Kinda funny: This map proves we still don’t know wtf East Williamsburg is

East Williamsburg

I work in admin at a design studio, and from time to time people will share interesting interactives on Slack. Today, someone shared this map that shows neighborhood borders in NYC based on where readers think they are.

Of course, my first idea was to check out the mythical “East Williamsburg.” Just as I thought, the guesses span from my current neighborhood (Greenpoint) all the way to Evergreen Freakin’ Cemetery (so totally not Kansas anymore). The general consensus seems to be that East Williamsburg is somewhere around the Grand L stop, which I would tend to agree with, but for a long time I was very confused.

Those of us who live or have ever considering living off the L train have probably experienced being misled by the overuse of the term “East Williamsburg” to describe a broad range of locations in North Brooklyn, with a clear intent to raise the property value in the eyes of the buyer. Sometimes the apartments were reasonably close to Actual Williamsburg, the veritable real estate Mecca of NY (for now). Other times, they were located in less trendy (read: less gentrified) areas more than a stone’s throw away — God forbid, somewhere only accessible by the JMZ!

My experience with this tactic took place mostly in 2012, my first year in New York and still a somewhat early stage in Bushwick’s now fully developed trendiness. Just a few years ago, Bushwick was considered the lower-rent alternative to the first few stops on the L, and though I was naive, that appeared to be true at the time. You could get a room on the Jefferson stop for around $700 a month and have a reasonable commute to the city, but it was clear there were fewer “hipster” amenities and upscale establishments than its counterpart further west, and certainly many more locals remained.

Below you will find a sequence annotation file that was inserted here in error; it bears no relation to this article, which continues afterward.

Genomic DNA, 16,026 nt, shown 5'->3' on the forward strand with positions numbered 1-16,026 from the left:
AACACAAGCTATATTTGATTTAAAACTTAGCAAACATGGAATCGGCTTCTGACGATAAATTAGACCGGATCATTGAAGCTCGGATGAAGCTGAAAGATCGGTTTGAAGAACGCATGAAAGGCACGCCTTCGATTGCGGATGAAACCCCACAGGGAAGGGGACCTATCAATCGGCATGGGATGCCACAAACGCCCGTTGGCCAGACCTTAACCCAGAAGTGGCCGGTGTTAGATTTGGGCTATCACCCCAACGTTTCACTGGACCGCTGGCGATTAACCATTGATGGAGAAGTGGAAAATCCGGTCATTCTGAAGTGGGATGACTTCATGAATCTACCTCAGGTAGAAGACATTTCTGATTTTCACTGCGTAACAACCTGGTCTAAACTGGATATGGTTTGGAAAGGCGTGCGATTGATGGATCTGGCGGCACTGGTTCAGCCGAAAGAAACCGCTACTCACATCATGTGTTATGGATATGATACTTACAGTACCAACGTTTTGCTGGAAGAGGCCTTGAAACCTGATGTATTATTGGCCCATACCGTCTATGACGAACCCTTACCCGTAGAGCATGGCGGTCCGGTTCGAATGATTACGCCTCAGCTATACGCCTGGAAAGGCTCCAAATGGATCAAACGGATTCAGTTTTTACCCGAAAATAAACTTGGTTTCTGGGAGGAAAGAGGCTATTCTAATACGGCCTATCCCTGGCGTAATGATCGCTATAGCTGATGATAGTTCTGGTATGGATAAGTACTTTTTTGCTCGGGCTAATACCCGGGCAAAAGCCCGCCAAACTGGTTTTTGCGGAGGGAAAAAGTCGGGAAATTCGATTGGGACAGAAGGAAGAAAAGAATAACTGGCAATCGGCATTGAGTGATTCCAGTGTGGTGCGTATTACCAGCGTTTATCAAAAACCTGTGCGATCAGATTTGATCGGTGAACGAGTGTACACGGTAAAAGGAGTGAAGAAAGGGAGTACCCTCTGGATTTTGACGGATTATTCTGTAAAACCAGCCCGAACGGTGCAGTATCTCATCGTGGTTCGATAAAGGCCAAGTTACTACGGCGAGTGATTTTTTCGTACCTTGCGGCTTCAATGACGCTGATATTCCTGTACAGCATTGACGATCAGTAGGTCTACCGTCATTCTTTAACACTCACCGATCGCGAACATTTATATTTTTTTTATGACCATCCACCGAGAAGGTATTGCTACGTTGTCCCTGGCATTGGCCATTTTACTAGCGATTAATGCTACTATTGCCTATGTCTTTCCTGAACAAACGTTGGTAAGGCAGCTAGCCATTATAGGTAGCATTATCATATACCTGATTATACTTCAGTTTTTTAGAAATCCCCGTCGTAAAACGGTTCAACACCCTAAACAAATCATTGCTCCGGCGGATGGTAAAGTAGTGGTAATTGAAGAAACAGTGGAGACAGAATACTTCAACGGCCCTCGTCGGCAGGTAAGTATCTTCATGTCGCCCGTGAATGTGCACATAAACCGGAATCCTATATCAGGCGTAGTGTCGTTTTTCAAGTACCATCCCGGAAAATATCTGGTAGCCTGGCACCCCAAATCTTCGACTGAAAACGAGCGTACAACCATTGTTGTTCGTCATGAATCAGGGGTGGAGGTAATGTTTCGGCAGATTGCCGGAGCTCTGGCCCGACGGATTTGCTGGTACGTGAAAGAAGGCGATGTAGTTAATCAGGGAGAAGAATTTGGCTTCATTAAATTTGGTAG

Depending on who you ask, by 2012 the glory days of Bushwick as an artist community were already over. However, it wasn’t quite considered “coveted” real estate. Which, I assume, is how the term “East Williamsburg” began to magically encompass those less attractive areas and fill real estate broker’s pockets everywhere. That is, unless the buyers decided to look at a map.
Now, of course, you can actually see tourist groups (with a guide and everything!) wandering up and down Wyckoff Ave, and the Jefferson stop is one of the highest in demand of the whole L train. People are happy to tell the truth about where Bushwick ends and begins, because living there is now a point of pride, and thereby a whole lot more sellable. I haven’t lived there in almost 2 years — hopefully the rat population has improved since then.
But no matter how much things have changed, it seems like us North Brooklyners have been so thoroughly duped that we may never know what East Williamsburg actually is. To be honest, as long as I can afford it and it’s not an hour away from work, I don’t really care what my neighborhood is called. Any way you slice it – Greenpoint, Williamsburg, East Williamsburg, Bushwick – we’re lucky if we fit on the train in the morning.
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